(American Illustrated Magazine – December 1905)
By Peter S. Grosscup (JUSTICE OF THE UNITED STATES CIRCUIT COURT OF APPEALS)
Through history, the very basis of the American Republic has been the ownership of the property of the country by individual citizens. They still own the property, or most of it, but the control of that property has passed into the hands of a few great corpora-tions, and the corporations which now control that property with complete control will come to own it, with an absolute ownership, unless something is done. The prevailing temper of the people of the United States is to ruin the domain of the corporations which have sought possession of their property. But the real problem before this generation is not how to ruin nor how to injure this new great domain but how to reclaim it honorably. To suggest a solution of the problem is the purpose of this wise and cogent article.
— THE EDITORS.
The government of the United States collects and disburses every year over one thousand million dollars. There are some of us who criticize this as a flood of extravagance. There are others who look upon it as the high water mark of government success. But whatever we think of it as an item of politics, we all agree that an annual normal fiscal operation, involving one thousand million dollars, is a new great thing in the history of the nations.
Within the government — the creatures of the government through one of its forty-five States, and brought into being, so far as government is concerned, by a line or two found in the State statute — there are at least two corporations whose fiscal operations exceed even that vast sum. The fiscal operations of other corporations, to a large number, approach that sum. And if we had any way of disentangling the transactions that are strictly corporate, from the entire body of the country’s transactions, it would be found, I think, that the corporate transactions exceed in magnitude, perhaps nine to one, all the other business transactions of our people put together — that the difference in magnitude between the business transactions of a hundred years ago and the business transactions of to-day is almost exactly measured by what the corporation has injected into the business activities of our people.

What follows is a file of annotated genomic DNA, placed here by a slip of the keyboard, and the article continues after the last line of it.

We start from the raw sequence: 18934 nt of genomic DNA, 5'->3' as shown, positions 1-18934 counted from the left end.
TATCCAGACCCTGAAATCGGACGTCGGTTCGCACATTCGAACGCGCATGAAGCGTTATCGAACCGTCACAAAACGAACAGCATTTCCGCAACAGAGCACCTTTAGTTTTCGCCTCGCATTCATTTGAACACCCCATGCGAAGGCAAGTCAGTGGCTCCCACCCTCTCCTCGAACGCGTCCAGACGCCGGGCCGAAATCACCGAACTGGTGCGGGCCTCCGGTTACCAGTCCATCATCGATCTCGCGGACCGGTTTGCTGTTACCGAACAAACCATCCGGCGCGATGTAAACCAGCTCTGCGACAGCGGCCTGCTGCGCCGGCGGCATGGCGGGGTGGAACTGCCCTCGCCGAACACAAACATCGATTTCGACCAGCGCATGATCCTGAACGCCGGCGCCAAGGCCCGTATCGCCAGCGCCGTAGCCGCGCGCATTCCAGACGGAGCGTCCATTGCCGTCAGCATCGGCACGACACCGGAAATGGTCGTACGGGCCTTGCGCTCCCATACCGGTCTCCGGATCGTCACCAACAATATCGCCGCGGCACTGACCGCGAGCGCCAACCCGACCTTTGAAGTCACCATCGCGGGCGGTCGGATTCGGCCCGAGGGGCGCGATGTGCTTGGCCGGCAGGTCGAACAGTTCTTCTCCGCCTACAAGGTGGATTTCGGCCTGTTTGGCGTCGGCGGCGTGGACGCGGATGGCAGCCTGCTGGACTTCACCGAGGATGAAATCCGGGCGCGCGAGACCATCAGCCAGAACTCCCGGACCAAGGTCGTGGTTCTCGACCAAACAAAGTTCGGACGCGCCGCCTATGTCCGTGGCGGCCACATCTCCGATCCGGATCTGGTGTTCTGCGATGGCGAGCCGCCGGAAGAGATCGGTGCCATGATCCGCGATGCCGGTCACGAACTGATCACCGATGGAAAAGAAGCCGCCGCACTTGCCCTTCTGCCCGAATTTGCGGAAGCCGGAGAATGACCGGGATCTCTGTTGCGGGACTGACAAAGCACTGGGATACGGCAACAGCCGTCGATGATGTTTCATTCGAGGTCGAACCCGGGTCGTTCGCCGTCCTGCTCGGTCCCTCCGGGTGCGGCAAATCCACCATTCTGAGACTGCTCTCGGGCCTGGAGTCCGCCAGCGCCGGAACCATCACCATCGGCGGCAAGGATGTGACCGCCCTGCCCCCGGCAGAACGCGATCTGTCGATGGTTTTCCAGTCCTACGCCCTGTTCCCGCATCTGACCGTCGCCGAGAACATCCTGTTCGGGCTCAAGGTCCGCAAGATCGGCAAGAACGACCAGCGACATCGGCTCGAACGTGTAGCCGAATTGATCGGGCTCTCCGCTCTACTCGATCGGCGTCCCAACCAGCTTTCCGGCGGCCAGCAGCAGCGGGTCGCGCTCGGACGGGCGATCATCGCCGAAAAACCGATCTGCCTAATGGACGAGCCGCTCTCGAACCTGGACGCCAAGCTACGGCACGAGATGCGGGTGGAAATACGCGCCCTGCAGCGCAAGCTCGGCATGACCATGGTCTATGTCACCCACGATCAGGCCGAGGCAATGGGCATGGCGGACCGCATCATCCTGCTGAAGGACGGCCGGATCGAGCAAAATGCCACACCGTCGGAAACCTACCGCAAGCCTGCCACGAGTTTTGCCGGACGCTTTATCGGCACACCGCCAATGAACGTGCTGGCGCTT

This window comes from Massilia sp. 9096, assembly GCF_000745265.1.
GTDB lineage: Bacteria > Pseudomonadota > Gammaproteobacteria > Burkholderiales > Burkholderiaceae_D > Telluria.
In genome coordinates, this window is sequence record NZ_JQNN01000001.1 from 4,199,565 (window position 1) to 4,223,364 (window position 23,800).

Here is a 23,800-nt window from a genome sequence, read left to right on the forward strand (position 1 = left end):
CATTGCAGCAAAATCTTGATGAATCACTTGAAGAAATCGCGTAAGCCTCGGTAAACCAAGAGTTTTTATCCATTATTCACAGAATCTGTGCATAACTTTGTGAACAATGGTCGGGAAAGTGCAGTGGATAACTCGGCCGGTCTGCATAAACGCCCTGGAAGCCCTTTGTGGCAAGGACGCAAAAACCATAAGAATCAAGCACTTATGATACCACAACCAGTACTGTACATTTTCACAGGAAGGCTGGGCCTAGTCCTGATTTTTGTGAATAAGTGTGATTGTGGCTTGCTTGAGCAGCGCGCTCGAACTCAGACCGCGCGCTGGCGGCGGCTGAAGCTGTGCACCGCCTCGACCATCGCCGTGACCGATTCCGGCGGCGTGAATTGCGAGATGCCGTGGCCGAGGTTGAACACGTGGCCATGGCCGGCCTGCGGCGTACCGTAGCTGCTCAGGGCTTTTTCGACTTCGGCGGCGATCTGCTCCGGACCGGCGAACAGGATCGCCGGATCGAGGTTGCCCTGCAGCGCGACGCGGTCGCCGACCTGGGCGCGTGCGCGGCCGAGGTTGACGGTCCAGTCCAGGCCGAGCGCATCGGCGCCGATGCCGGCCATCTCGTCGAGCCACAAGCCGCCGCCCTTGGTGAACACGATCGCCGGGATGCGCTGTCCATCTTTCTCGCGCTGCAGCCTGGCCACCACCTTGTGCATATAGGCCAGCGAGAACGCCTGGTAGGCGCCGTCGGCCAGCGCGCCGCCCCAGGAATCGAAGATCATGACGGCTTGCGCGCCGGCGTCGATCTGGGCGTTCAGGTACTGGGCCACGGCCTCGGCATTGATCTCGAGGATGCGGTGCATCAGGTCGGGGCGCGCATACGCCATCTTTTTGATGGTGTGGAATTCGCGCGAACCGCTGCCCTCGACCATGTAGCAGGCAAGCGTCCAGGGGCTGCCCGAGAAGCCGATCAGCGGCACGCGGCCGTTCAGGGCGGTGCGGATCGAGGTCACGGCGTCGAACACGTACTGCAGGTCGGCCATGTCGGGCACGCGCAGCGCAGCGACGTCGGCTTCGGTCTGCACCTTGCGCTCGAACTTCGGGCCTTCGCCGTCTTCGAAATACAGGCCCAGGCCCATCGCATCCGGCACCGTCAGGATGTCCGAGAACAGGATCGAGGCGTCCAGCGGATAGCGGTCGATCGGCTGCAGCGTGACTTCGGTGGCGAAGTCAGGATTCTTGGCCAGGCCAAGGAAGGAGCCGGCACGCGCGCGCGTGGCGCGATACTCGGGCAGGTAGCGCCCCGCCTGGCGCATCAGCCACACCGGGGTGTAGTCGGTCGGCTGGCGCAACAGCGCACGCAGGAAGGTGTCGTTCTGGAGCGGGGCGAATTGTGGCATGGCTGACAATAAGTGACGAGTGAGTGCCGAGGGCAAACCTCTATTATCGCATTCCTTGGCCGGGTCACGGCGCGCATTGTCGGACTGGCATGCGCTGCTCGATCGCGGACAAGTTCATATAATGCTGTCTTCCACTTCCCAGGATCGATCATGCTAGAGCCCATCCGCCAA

In looking, however, for means of compari-son, the fiscal side of industry’s activity is not the only means at hand. The activity itself — the actual stir and motion of industrial and business life — show just as strikingly the preponderance of the corporation. Take for illustration our present day facilities for transportation. Every railroad right of way is owned by a corporation. The road-bed upon which the rails are laid was constructed by an incorporated construction company employing implements made by incorporated manufactories. The rails are the output of corporations, from the ore mines of Michigan and the coal fields of Pennsylvania to the rolling mills of Pittsburgh and South Chicago. From their steel frames down to the electric buttons, the cars used are the products of corporations. The whole operation is a corporate operation — the patron coming in touch with individuals only as such individual represents a corporate master.
Or turn from this, the railroad, the greatest single enterprise in America, to the commonest — the supply of the food we eat and the clothes we wear. Our shoes are from a corporation last, our clothing from a corporation loom. The butcher of to-day is a corporation. A corporation gathers for us the fruits that go upon our tables. The loaf of bread as it comes to us is almost exclusively a corporation product. It was a corporation that manufactured the plow that turned up the soil, the harrow that mellowed the soil, the drill that put in the seed, the harvester that cut and gathered the ripened grain. The elevator where the grain was stored was an incorporated elevator, so also the mill that ground the grain into flour, and the biscuit company that baked the loaf. Each step in the making of the loaf was by some corporate activity.
In still another way may be measured the preponderance of the corporation. We are accustomed to say of America that she feeds Europe, and to think of our country chiefly as an agricultural country. The agricultural development has been vast. According to the census of 1900, an inventory of our agricultural wealth — the value of our farms, farm implements, cattle, farm products on hand unsold, all that would go into the schedule of farm resources — showed a total of over eighteen billion dollars. But the same census showed that the wealth embodied in the corporations of the country — the property possessed and wielded by corporations — exceeded this sum by more than five billions of dollars. Barring city real estate, more than half the country’s property is under the form of corporate ownership.